Information governance, the orchestration of people, process and technology that enables an organization to leverage data as an enterprise asset, or innovation? It’s a question that presents itself with considerable frequency for Chief Data Officers. Lately, I’ve been considering this binary outlook as it relates to the “data integrator” role that CDOs strive to fulfill for their organizations, and I believe the question itself misses the mark.
Data integration is an important consideration for all CDOs, whether you are in your first 90 days or are a veteran of the profession. Instead of governance and innovation being a diametrically opposed “either-or” proposition, good data integration and governance facilitates and promotes innovation within the organization.
Starting with an awareness of your company’s monetization strategy and using that to create your data strategy is essential. It is also important to recognize that the level of integration and governance provided must be tailored to suit the needs of various stakeholders inside and outside of the organization. Some need the ability to explore raw data. Others wish to take analytical discovery into their own hands. Still others will benefit from packaged, value-added data. The desired level of integration and governance activities will vary considerably.
Therefore, the question becomes not, “which do I want—governance or innovation?” but rather “how much integration and governance is ideal for each group of stakeholders so that innovation may be achieved?” In the following sections, I aim to address that question more specifically for three groups of stakeholders.
Data science teams may balk the most at heavy handed governance. They want the opportunity to dig into raw data and build it into applications without a lot of interference. In addition, they prize solutions that are open and agile. As CDO, this necessitates an approach to integration and governance that is balanced. Seek opportunities to supply the right level of integration and governance without blocking their exploratory, agile nature by making sure that the tools they use allow for proper data management and preparation.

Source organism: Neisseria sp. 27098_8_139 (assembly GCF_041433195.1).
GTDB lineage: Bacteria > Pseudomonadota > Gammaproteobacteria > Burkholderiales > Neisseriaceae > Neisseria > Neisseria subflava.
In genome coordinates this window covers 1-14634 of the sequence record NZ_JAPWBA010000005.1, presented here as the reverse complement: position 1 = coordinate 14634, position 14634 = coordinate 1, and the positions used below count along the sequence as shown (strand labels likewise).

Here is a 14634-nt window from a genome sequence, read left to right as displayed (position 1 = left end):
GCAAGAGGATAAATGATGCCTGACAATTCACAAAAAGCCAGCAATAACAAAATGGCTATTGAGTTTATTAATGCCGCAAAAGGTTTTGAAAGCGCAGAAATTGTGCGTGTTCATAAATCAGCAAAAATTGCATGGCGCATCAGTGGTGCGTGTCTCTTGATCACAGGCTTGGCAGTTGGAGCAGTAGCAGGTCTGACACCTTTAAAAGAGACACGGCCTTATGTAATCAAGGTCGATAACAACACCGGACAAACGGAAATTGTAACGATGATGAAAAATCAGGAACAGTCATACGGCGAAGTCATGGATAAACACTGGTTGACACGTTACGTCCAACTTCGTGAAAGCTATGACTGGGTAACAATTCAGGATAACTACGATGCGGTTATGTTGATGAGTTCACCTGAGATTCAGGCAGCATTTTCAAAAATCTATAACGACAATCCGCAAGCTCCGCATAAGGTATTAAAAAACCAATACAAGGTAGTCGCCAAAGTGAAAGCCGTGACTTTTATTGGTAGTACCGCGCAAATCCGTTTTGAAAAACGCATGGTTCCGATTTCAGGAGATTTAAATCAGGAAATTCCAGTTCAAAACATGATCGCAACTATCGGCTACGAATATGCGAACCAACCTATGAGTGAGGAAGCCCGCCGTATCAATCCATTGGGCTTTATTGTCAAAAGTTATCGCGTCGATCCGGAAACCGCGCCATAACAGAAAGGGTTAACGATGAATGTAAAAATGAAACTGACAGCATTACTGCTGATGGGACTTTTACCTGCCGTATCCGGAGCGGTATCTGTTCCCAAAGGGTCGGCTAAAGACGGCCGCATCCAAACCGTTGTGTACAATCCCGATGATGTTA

Consider the data repositories being used. Are they flexible? Do they provide uninterrupted data access? Are they fully managed? If not, there may be room to more fully embrace the open and agile approach the data science team desires. A number of fully managed database options are available including a NoSQL database service and a cloud hosted platform of open source database technologies.
Providing your teams with the ability to clean, reconcile, and match data in a single environment tailored for data science can also be beneficial. In this way, data preparation simply becomes part of the overall process—a step along the path to valuable insight.
Increasingly, business users are seeking to take analytics into their own hands and turn insights into innovative competitive advantage. But as we all know, insights are only as good as the data on which they are based.